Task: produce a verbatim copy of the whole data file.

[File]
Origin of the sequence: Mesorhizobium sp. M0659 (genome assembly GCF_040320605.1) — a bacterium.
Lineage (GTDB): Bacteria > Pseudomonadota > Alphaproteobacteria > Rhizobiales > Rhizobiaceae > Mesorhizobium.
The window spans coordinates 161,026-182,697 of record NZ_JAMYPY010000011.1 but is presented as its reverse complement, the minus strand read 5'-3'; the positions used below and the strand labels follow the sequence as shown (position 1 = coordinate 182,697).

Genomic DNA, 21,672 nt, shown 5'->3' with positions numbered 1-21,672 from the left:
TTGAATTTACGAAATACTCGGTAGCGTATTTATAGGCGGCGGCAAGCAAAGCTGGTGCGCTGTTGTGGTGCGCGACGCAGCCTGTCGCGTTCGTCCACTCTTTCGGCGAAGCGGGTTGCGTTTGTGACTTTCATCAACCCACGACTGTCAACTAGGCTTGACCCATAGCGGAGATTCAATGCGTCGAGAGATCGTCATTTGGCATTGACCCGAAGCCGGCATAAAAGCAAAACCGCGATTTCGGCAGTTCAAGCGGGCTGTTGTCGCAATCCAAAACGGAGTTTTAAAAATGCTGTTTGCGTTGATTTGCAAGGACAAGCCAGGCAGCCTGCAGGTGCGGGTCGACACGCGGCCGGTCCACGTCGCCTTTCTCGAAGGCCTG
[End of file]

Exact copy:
Origin of the sequence: Mesorhizobium sp. M0659 (genome assembly GCF_040320605.1) — a bacterium.
Lineage (GTDB): Bacteria > Pseudomonadota > Alphaproteobacteria > Rhizobiales > Rhizobiaceae > Mesorhizobium.
The window spans coordinates 161,026-182,697 of record NZ_JAMYPY010000011.1 but is presented as its reverse complement, the minus strand read 5'-3'; the positions used below and the strand labels follow the sequence as shown (position 1 = coordinate 182,697).

Genomic DNA, 21,672 nt, shown 5'->3' with positions numbered 1-21,672 from the left:
TTGAATTTACGAAATACTCGGTAGCGTATTTATAGGCGGCGGCAAGCAAAGCTGGTGCGCTGTTGTGGTGCGCGACGCAGCCTGTCGCGTTCGTCCACTCTTTCGGCGAAGCGGGTTGCGTTTGTGACTTTCATCAACCCACGACTGTCAACTAGGCTTGACCCATAGCGGAGATTCAATGCGTCGAGAGATCGTCATTTGGCATTGACCCGAAGCCGGCATAAAAGCAAAACCGCGATTTCGGCAGTTCAAGCGGGCTGTTGTCGCAATCCAAAACGGAGTTTTAAAAATGCTGTTTGCGTTGATTTGCAAGGACAAGCCAGGCAGCCTGCAGGTGCGGGTCGACACGCGGCCGGTCCACGTCGCCTTTCTCGAAGGCCTG